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Sunday, 15 December 2013

Testing Times for my Linear Project!

Well,

You may recall the 50/70MHz linear that I last reported on back here:

http://g0mgx.blogspot.co.uk/2013/12/70mhz-linear-progress-is-steady.html

The first thing I need to do is to test the main amplifier block to confirm all working as planned. Now, to do this I need a fairly accurate 70MHz signal to amplify - the problem is that the signal generator I made back here:

http://g0mgx.blogspot.co.uk/2013/10/so-hows-sig-gen.html

doesn't go that high.

Some of you may recall when I first started meddling with 70MHz that I made an experimental 70MHz transmit converter to take a 10MHz signal and mix it up to 70MHz back here:

http://g0mgx.blogspot.co.uk/2012/07/mixing-better-than-before-70mhz.html

So I have dug that board out again, dusted it off and straightened a few bits that had got bent in the draw and stuck some power on it. I have the signal generator at 10MHz connected to the RF in port:


So in the picture above we have a 60MHz local oscillator and associated amp and filter along the top of the board, the connector on the RHS has the 10MHz signal from the signal generator then there is a diode doubly balanced mixer feeding another amp and output filter along the bottom. The output of this looks like this on the Spectrum Analyser:


And here on the 'scope:


It's important to understand that the Spectrum Analyser is a 50 ohm instrument - the 'scope isn't - hence the 'scope is terminated in a 50 ohm feed through you can see in the picture below:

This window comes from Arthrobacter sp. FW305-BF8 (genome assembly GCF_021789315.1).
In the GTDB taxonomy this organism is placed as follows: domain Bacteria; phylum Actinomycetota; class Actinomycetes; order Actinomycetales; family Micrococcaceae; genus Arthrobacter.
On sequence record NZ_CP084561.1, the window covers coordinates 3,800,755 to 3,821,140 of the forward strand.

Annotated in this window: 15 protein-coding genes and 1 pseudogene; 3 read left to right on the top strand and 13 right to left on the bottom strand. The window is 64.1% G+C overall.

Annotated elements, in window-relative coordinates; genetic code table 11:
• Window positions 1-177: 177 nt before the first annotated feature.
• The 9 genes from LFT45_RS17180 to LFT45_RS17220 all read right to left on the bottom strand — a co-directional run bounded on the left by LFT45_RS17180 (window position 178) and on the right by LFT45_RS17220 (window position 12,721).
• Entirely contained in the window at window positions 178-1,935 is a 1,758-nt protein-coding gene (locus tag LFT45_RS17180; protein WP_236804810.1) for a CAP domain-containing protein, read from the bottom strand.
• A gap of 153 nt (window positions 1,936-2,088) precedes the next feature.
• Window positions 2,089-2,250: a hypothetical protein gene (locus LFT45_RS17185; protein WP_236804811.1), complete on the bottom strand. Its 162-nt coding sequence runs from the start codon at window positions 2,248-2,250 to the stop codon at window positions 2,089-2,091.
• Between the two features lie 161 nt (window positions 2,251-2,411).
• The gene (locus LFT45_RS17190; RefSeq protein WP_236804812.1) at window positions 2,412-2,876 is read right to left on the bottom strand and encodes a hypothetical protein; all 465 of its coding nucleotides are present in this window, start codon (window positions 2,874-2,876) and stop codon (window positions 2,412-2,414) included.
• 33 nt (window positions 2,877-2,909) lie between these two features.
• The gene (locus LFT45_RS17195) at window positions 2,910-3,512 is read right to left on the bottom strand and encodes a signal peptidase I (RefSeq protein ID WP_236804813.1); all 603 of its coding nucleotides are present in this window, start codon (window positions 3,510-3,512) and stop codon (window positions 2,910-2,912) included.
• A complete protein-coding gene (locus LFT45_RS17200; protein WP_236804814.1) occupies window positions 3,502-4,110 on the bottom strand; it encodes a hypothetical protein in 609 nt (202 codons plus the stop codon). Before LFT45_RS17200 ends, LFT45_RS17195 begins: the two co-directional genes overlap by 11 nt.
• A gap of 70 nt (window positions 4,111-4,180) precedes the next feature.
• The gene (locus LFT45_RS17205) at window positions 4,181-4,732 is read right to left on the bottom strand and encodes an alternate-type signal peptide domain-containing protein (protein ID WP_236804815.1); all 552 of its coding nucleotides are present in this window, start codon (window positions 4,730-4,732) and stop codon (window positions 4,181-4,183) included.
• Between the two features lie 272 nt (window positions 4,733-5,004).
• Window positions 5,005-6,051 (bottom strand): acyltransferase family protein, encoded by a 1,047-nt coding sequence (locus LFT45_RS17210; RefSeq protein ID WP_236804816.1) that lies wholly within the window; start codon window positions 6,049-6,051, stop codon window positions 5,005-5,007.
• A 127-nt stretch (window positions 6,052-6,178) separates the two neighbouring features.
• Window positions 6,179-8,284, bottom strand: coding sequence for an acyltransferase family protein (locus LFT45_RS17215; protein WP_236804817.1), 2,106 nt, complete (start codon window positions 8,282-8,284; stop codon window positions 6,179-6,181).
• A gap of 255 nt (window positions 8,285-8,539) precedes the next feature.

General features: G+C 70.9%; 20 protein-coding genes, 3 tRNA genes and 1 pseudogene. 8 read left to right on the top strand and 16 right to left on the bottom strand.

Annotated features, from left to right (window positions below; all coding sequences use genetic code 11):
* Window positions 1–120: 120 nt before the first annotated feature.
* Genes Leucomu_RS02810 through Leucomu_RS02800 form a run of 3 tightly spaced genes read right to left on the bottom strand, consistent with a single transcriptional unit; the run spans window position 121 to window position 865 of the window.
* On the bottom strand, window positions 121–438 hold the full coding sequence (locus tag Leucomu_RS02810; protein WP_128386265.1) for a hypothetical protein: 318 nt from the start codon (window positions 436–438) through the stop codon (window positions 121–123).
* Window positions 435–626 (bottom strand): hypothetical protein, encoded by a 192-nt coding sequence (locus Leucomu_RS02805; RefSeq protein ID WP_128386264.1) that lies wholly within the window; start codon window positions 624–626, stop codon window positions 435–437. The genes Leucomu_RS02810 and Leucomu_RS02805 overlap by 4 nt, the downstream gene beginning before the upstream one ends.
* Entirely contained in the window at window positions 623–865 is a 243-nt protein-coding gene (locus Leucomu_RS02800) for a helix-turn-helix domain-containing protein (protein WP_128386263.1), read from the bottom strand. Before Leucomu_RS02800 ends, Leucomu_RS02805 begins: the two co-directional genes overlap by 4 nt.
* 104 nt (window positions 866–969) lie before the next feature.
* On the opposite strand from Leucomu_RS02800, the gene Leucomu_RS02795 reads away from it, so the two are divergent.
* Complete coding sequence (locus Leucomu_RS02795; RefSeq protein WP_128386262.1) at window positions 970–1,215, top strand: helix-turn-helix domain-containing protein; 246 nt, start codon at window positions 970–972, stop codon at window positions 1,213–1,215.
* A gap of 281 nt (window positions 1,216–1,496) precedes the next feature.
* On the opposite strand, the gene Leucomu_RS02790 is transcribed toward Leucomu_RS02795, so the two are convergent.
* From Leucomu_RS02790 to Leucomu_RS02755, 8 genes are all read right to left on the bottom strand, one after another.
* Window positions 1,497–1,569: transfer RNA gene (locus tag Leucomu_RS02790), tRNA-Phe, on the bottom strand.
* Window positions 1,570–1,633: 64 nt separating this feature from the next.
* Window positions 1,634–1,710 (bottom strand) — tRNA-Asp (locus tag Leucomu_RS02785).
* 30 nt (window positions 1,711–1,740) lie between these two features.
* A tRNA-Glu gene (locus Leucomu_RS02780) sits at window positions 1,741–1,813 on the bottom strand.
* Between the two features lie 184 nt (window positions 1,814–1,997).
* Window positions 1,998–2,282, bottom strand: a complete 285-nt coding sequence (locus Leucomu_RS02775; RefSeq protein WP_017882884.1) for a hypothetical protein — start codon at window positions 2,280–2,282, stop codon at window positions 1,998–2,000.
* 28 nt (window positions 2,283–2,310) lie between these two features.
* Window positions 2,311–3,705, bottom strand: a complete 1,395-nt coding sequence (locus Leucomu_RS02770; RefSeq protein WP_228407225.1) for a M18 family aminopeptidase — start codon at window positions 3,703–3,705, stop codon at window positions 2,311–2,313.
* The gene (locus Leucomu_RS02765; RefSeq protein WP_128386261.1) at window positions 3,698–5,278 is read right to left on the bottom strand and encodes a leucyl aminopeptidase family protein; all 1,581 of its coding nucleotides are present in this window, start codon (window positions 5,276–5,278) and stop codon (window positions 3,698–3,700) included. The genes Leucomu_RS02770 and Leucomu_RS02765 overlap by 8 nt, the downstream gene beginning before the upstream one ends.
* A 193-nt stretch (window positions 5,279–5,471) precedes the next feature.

So, using the data from the 'scope (which I suspect isn't too accurate at 70MHz) we can do some maths to calculate the power out of this concoction:


So, using the peak-to-peak voltage reading from the 'scope I get a power reading of about 1dBm. So, let's now connect the signal to the accurate power meter I built back here:

http://g0mgx.blogspot.co.uk/2012/11/the-art-of-calibration.html

And this is what I see (apart from a stupidly bright power light):


and if I set the reference level on the Spectrum Analyser to 10dBm this is what the signal looks like:


So it looks very much like a 0dBm signal at 70MHz to me.

All this test gear is really coming together- I trust the dBm meter I made very much - a great deal of effort went into calibrating it and there is no reason it should deviate from it's set up.

So now I need to hook up some power to the amplifier brick, terminate it through a power meter to a dummy load, throw the switch and see what happens.... watch this space.

Good, egh?

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